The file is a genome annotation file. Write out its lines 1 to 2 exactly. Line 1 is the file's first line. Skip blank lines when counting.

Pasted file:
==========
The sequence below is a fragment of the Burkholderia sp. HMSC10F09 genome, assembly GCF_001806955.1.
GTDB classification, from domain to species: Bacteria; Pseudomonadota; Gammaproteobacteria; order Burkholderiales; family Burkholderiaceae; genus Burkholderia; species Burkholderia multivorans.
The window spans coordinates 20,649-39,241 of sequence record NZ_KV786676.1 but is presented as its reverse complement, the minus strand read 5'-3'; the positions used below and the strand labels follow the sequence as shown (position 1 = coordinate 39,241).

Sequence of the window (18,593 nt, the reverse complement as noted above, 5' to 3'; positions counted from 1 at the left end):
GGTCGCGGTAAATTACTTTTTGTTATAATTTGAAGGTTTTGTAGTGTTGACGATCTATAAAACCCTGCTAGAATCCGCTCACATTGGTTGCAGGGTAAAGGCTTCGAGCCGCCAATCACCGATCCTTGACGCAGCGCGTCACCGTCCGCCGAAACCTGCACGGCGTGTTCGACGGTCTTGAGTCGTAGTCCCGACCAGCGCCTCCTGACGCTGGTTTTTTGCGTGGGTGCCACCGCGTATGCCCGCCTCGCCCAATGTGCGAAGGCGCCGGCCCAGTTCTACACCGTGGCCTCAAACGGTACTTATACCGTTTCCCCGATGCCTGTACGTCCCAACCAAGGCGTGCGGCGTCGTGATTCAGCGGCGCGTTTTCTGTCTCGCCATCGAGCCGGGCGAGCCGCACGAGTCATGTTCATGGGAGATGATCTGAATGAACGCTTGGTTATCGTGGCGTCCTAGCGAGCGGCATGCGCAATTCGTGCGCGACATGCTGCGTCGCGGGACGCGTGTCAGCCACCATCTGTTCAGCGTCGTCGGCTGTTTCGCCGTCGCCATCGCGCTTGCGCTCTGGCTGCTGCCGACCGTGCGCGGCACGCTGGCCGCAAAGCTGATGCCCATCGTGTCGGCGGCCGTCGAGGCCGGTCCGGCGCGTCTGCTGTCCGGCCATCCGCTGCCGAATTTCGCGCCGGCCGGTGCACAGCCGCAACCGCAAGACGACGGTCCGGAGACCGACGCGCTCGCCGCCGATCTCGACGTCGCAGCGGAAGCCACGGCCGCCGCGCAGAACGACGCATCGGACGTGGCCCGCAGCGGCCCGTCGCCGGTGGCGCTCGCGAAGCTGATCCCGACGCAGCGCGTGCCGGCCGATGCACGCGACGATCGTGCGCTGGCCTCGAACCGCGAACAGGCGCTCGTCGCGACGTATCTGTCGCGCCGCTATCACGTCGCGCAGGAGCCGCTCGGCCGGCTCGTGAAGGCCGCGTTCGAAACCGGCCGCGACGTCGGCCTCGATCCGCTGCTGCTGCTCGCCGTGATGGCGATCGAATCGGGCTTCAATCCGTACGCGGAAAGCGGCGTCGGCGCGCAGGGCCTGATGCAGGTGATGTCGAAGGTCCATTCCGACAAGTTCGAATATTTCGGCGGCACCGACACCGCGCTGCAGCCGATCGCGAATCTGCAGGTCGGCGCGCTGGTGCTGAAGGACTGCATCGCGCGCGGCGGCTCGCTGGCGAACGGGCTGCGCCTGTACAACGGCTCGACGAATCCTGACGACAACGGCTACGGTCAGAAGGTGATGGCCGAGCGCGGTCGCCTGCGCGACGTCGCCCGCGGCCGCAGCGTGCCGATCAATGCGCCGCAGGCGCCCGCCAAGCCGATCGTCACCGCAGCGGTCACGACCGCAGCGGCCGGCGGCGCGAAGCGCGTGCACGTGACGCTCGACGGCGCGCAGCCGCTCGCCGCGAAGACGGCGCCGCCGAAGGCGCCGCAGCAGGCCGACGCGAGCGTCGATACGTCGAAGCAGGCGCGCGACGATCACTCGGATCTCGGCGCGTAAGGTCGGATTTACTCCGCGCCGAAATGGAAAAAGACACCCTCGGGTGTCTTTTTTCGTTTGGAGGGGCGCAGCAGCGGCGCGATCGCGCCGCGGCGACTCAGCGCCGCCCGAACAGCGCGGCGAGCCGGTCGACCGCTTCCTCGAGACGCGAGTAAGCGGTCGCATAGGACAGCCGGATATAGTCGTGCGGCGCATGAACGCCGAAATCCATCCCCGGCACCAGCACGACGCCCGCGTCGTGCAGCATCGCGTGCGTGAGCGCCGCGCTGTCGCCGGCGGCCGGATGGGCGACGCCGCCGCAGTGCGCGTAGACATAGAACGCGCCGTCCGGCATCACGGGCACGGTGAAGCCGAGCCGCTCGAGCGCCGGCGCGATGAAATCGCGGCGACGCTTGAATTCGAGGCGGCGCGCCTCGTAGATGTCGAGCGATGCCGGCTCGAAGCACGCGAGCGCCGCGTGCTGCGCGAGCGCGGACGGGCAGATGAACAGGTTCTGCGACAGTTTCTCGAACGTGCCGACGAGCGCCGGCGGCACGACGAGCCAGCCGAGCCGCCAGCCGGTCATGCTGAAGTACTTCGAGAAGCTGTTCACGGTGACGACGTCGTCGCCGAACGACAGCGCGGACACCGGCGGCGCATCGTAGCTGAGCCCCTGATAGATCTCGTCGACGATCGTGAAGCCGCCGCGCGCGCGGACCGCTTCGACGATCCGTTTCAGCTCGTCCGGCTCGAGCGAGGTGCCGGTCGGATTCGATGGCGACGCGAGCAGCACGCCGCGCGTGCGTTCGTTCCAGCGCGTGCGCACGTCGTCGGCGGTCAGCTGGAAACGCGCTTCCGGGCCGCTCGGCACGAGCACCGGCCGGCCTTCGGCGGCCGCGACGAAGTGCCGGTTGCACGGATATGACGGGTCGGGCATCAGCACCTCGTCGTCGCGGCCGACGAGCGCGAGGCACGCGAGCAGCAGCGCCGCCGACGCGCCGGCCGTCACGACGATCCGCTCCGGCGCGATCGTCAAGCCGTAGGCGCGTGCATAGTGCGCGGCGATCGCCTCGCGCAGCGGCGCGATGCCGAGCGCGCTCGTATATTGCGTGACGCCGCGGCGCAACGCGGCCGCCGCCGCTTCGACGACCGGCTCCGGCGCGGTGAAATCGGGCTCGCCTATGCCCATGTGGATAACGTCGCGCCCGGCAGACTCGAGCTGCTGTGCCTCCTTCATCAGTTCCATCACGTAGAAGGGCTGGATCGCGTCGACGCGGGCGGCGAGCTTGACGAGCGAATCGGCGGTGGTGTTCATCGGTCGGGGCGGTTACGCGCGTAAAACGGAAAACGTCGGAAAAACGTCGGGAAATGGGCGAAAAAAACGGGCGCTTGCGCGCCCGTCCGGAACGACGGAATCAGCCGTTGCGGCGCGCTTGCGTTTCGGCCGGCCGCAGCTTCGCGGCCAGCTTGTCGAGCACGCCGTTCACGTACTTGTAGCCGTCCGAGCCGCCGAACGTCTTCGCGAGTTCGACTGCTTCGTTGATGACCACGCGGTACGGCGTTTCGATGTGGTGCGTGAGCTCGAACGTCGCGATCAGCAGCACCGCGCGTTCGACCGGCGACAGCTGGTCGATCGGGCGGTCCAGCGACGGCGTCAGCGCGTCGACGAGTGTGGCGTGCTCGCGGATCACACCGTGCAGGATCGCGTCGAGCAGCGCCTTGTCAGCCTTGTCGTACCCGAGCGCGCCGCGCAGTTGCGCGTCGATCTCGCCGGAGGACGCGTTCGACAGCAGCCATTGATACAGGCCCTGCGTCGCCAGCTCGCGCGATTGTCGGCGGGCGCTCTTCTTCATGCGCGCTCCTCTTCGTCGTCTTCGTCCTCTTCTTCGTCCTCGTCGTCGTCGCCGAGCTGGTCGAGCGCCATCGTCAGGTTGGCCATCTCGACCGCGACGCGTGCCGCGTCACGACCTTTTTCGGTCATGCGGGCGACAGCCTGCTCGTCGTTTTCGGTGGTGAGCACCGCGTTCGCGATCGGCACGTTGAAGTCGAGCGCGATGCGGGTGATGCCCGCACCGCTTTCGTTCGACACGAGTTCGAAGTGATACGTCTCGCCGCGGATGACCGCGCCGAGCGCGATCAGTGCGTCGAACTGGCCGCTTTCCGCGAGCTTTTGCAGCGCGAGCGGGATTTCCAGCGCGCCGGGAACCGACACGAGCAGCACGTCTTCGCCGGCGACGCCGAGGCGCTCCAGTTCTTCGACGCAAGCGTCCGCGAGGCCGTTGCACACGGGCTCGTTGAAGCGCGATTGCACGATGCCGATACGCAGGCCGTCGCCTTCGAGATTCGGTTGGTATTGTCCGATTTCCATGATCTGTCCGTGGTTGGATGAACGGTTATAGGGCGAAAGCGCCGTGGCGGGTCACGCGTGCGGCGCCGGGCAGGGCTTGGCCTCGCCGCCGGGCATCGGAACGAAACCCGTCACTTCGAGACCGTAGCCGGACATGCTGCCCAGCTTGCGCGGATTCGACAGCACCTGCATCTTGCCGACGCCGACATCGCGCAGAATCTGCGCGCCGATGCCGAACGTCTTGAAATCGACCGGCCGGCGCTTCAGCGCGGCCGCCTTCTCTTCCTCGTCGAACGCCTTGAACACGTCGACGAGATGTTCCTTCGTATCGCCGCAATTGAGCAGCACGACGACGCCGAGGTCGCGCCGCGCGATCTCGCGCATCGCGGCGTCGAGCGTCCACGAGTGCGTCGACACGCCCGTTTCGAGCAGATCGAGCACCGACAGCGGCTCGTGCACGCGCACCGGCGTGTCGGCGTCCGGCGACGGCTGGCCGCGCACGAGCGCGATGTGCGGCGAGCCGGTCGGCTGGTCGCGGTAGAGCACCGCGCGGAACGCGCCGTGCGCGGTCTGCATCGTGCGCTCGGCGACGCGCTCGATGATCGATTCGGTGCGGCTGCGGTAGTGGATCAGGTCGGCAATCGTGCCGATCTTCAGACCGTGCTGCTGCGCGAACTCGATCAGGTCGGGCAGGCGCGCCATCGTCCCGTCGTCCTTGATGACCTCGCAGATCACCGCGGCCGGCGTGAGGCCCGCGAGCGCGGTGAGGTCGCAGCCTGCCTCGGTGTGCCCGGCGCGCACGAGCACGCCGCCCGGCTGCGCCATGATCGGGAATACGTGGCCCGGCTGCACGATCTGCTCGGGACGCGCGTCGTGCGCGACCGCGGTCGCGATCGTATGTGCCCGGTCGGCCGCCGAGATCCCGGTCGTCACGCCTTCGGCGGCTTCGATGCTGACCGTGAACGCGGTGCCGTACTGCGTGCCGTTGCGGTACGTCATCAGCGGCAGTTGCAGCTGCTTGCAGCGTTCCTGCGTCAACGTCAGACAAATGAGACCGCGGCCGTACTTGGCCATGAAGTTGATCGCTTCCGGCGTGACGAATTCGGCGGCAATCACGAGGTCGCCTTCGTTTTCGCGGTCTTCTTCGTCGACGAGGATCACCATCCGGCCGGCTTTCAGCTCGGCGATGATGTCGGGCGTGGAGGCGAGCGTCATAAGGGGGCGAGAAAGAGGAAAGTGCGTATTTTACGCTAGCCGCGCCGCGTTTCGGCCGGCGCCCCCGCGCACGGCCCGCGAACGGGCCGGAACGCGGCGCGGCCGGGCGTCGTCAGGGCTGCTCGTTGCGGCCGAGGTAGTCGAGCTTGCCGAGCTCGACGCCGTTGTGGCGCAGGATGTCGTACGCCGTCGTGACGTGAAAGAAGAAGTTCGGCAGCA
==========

The sequence below is a fragment of the Burkholderia sp. HMSC10F09 genome, assembly GCF_001806955.1.
GTDB classification, from domain to species: Bacteria; Pseudomonadota; Gammaproteobacteria; order Burkholderiales; family Burkholderiaceae; genus Burkholderia; species Burkholderia multivorans.